In some cases, the tissue around your stoma can become inactive or cut off from its blood supply. These complications can lead to a loss of function at the stoma site or even tissue death (necrosis).

Necrosis is a serious complication that can increase your risk of infection or even the need to have your colostomy surgically revised or reversed.

Stomas are only one part of the colostomy package. A sticky device and collection bag is usually placed over the opening to collect stool and other output.

Learning the proper application technique and how to use your particular device is important. Improper cleaning, application, or maintenance can lead to problems with leaking, which in turn can increase your risk of skin irritation, infection, or both.

If you’re experiencing leakage with your collection system, talk with or visit your healthcare team. They can work with you to determine the cause and figure out prevention strategies.

Hernias usually develop from areas weakened by a surgical incision. The rate of hernia development in colostomies is estimated at around 40%, and this complication can develop as long as 10 years after the initial surgery.

Risk factors for herniation are similar to those of stoma prolapse, so proper care of your stoma site and health weight management can help prevent this kind of complication.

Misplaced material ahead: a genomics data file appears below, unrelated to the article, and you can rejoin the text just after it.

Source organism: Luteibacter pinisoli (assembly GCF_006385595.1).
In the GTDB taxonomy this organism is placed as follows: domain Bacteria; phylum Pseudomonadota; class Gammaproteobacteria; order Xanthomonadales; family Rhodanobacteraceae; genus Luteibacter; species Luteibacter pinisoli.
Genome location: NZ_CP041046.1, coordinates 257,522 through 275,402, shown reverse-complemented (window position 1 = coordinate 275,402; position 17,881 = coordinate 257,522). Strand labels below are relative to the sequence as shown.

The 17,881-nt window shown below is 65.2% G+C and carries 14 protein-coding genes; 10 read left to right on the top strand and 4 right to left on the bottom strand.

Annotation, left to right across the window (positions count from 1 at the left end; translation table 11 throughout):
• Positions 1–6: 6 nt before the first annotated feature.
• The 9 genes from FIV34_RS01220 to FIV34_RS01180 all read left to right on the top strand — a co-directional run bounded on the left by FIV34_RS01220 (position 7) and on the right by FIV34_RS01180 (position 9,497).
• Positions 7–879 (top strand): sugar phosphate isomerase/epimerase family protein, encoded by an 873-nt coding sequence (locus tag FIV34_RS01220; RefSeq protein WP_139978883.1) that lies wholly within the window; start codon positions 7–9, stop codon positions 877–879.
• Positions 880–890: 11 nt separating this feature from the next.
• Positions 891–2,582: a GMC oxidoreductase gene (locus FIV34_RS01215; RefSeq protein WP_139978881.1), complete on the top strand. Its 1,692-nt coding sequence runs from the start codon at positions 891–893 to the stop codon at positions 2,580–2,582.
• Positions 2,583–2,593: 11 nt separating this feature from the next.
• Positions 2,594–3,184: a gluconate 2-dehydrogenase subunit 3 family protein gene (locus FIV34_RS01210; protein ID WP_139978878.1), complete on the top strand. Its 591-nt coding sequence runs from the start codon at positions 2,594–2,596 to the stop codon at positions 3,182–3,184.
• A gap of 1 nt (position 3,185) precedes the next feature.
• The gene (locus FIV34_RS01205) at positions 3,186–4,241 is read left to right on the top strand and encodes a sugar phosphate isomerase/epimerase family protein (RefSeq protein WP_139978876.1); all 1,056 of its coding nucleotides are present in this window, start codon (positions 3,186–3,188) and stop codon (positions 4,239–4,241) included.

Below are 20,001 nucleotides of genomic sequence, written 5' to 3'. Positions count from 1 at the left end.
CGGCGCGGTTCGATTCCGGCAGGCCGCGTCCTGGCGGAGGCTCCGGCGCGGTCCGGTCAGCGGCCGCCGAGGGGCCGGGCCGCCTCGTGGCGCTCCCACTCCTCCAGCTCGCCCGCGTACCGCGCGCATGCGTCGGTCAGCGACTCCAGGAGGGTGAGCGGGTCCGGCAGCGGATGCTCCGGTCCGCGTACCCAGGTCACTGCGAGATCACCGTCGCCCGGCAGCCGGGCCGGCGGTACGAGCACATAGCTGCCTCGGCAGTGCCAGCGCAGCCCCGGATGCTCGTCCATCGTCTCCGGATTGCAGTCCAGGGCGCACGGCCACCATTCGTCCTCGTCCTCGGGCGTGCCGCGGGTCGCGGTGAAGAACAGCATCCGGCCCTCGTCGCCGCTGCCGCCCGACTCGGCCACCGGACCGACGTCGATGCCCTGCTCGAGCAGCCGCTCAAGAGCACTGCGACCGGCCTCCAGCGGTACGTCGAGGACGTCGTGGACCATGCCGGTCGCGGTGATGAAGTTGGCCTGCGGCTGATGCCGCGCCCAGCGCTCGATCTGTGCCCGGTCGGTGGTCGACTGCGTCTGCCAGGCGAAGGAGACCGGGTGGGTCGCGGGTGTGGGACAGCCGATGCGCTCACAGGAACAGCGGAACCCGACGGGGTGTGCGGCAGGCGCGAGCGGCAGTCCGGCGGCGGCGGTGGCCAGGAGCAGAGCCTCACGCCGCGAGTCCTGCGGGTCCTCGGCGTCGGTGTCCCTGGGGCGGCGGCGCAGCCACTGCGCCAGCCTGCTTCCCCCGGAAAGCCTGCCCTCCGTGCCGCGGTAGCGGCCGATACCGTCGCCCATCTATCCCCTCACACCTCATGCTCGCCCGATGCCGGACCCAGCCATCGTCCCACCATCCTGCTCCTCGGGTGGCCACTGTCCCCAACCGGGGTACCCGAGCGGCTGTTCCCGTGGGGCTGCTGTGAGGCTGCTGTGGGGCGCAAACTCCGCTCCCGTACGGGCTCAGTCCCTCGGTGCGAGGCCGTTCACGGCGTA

Dehydration or fluid and electrolyte balances are possible with any kind of intestinal stoma. Depending on the location of your stoma and how much fluid is or isn’t being removed from your stool before it’s secreted, the amount and type of output you have can vary.

Colostomies that are placed higher up in your intestine typically have a higher water content. This is because your large intestine hasn’t had a chance to reabsorb as much liquid back into your body before the stool exits from your stoma.

Your healthcare team will advise you on how to monitor your output based on your specific type of stoma and what changes you can make to your eating and drinking habits to help balance your body’s fluid levels and prevent dehydration.

When a colostomy is created, the main goal is to divert stool to a new opening instead of your rectum. But it can take some time for any stool or waste that’s already in your colon to clear completely from your system after surgery. Some people even notice periodic rectal leakage long after their colostomy is placed.

Pus or discharge can be a symptom of infection, but small amounts of stool leaking from your rectum isn’t usually a cause for concern.

A healthcare professional may suggest sitting on the toilet daily or every so often to evacuate any buildup that may collect in your rectum.

Colostomies are openings created in your large intestine to divert stool from naturally passing through your rectum. These surgeries have been done for a long time, but complications are still possible and fairly common.

Before getting a stoma, talk with a healthcare professional about maintenance and what you can do to prevent any possible complications. Also discuss what to look for after you have a stoma so that you can alert your doctor right away if you notice concerning changes.